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Associated Press Sun River Wildlife Management Area, Chute Mountain Outstanding Natural Area would be affected by proposals

GREAT FALLS (AP) - Oil and gas leasing in choice, state-owned wildlife habitat is again being considered, and a Montana wildlife official says he will fight it.

Proposals involve the Sun River Wildlife Management Area, and state land near the Chute Mountain Outstanding Natural Area, which is part of the Rocky Mountain Front.

The Montana Department of Natural Resources and Conservation is advertising for lease about 1,950 acres in the southeastern part of the Sun River game range, a critical elk wintering ground closed to people 5 1/2 months of the year. In the Chute Mountain area, the state agency is advertising 760 acres.

Mike Aderhold, a regional supervisor for the Montana Department of Fish, Wildlife and Parks, said he will argue against the leases. The environment is too sensitive for oil and gas work, he said.

Last year, a petroleum developer withdrew his application involving other state lands near the Sun River game range, after public opposition to leasing. Two years ago, the U.S. Forest Service withdrew all of its Rocky Mountain Front lands from petroleum development. The agency said it wanted a 10-year study period.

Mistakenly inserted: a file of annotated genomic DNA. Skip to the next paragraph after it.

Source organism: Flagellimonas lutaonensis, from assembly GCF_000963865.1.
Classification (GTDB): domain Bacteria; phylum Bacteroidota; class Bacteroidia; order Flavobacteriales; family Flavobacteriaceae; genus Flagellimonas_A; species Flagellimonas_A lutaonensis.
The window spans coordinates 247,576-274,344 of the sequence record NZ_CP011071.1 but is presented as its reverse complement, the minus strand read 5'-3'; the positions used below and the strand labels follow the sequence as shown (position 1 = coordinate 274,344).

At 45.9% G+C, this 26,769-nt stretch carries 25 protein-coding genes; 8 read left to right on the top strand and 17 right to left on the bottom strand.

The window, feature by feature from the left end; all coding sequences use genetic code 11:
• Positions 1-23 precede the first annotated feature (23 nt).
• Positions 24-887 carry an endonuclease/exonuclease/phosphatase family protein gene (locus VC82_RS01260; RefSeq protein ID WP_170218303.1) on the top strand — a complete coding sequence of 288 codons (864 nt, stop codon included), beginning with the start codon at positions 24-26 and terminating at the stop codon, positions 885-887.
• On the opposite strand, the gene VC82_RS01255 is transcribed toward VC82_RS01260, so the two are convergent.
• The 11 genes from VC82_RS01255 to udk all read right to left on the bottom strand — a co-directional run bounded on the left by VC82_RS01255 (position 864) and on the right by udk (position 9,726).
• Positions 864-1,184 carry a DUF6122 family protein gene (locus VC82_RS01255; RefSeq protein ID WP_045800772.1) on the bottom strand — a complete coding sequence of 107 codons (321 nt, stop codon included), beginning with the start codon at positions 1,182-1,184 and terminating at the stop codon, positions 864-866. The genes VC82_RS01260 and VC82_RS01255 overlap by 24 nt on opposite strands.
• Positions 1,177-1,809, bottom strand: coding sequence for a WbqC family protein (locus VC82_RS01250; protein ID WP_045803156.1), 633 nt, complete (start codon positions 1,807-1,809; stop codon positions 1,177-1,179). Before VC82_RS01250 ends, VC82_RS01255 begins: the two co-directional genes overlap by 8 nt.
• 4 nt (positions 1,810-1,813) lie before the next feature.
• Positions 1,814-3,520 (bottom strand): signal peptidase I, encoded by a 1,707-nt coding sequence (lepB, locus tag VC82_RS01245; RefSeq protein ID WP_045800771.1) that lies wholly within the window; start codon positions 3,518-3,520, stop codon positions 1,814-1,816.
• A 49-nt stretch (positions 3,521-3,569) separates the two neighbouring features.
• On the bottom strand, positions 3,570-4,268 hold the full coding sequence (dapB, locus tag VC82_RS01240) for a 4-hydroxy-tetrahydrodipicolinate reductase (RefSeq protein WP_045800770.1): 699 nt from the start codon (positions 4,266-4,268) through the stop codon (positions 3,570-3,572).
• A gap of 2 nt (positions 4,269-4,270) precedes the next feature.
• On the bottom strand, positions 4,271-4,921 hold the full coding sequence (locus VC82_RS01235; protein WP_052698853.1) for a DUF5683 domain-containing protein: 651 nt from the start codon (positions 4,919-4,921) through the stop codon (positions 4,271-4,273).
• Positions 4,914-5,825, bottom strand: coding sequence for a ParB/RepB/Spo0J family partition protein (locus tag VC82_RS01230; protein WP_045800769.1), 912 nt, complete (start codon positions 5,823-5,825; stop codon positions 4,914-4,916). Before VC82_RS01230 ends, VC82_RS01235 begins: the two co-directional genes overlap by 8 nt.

"The irony of the whole thing is, you have an area there that is so sensitive they don't let human beings walk on it for 5 1/2 months per year, and they are proposing it for potential industrial development," said Gene Sentz of Friends of the Rocky Mountain Front. "It's the same old deal again."

State officials say accepting applications for leases does not mean leases will be issued. When applications are received, Natural Resources and Conservation must advertise them. The state agencies that control the land must decide whether they wish to issues leases, then an environmental assessment is conducted.

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